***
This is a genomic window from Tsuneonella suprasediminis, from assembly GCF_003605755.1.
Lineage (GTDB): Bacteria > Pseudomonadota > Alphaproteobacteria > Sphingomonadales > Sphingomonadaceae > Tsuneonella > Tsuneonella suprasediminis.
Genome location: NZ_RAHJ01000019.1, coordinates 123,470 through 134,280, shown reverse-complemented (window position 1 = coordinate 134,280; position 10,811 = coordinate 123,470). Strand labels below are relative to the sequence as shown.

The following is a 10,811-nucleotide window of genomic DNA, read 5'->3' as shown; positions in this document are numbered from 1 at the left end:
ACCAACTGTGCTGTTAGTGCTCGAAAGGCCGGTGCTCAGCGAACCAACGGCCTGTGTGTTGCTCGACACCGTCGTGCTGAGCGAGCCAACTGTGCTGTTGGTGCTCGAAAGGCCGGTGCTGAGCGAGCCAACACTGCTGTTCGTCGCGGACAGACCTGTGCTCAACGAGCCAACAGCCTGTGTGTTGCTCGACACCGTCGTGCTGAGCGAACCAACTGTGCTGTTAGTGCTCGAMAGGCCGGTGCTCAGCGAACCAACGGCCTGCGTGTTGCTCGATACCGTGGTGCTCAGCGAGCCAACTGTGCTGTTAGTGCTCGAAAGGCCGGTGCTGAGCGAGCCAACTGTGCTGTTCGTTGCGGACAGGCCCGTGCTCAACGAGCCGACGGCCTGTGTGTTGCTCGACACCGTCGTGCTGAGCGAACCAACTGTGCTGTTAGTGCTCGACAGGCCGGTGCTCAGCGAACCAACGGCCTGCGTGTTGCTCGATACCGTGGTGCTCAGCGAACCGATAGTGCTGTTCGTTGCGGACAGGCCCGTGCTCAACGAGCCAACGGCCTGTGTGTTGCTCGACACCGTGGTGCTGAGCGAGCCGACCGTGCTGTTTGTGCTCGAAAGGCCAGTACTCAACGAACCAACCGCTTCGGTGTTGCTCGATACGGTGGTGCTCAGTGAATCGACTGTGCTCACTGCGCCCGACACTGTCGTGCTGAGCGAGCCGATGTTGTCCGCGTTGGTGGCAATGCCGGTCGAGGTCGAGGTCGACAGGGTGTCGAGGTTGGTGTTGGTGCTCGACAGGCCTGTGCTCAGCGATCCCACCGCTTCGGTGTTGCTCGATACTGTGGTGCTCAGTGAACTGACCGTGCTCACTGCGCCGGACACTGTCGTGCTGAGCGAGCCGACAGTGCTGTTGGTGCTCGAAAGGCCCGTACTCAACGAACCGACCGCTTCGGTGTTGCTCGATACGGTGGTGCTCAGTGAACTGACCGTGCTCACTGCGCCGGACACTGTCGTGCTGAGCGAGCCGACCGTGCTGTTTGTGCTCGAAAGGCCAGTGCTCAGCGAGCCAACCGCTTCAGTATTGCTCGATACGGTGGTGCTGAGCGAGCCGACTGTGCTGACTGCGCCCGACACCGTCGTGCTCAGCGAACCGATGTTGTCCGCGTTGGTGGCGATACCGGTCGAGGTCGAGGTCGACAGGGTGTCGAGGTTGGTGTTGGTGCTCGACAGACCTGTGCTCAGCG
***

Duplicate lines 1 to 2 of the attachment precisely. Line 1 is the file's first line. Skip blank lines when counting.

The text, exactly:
This is a genomic window from Tsuneonella suprasediminis, from assembly GCF_003605755.1.
Lineage (GTDB): Bacteria > Pseudomonadota > Alphaproteobacteria > Sphingomonadales > Sphingomonadaceae > Tsuneonella > Tsuneonella suprasediminis.